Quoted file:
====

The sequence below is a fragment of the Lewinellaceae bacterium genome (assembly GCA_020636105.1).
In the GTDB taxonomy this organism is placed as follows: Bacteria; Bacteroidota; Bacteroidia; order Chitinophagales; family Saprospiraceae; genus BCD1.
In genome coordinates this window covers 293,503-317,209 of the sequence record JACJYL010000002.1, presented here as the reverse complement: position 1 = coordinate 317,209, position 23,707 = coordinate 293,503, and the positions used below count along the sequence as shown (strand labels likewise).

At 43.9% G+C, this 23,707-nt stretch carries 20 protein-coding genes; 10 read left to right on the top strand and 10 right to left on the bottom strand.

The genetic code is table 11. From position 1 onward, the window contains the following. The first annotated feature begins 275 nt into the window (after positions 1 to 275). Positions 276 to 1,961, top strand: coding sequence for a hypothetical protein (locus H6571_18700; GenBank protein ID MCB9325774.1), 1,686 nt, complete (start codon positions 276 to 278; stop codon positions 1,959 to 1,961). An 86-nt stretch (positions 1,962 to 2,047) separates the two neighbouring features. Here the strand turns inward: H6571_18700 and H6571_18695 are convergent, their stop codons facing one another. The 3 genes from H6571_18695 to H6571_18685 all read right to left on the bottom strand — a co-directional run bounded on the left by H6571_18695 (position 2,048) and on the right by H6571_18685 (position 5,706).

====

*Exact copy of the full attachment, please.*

The sequence below is a fragment of the Lewinellaceae bacterium genome (assembly GCA_020636105.1).
In the GTDB taxonomy this organism is placed as follows: Bacteria; Bacteroidota; Bacteroidia; order Chitinophagales; family Saprospiraceae; genus BCD1.
In genome coordinates this window covers 293,503-317,209 of the sequence record JACJYL010000002.1, presented here as the reverse complement: position 1 = coordinate 317,209, position 23,707 = coordinate 293,503, and the positions used below count along the sequence as shown (strand labels likewise).

At 43.9% G+C, this 23,707-nt stretch carries 20 protein-coding genes; 10 read left to right on the top strand and 10 right to left on the bottom strand.

The genetic code is table 11. From position 1 onward, the window contains the following. The first annotated feature begins 275 nt into the window (after positions 1 to 275). Positions 276 to 1,961, top strand: coding sequence for a hypothetical protein (locus H6571_18700; GenBank protein ID MCB9325774.1), 1,686 nt, complete (start codon positions 276 to 278; stop codon positions 1,959 to 1,961). An 86-nt stretch (positions 1,962 to 2,047) separates the two neighbouring features. Here the strand turns inward: H6571_18700 and H6571_18695 are convergent, their stop codons facing one another. The 3 genes from H6571_18695 to H6571_18685 all read right to left on the bottom strand — a co-directional run bounded on the left by H6571_18695 (position 2,048) and on the right by H6571_18685 (position 5,706).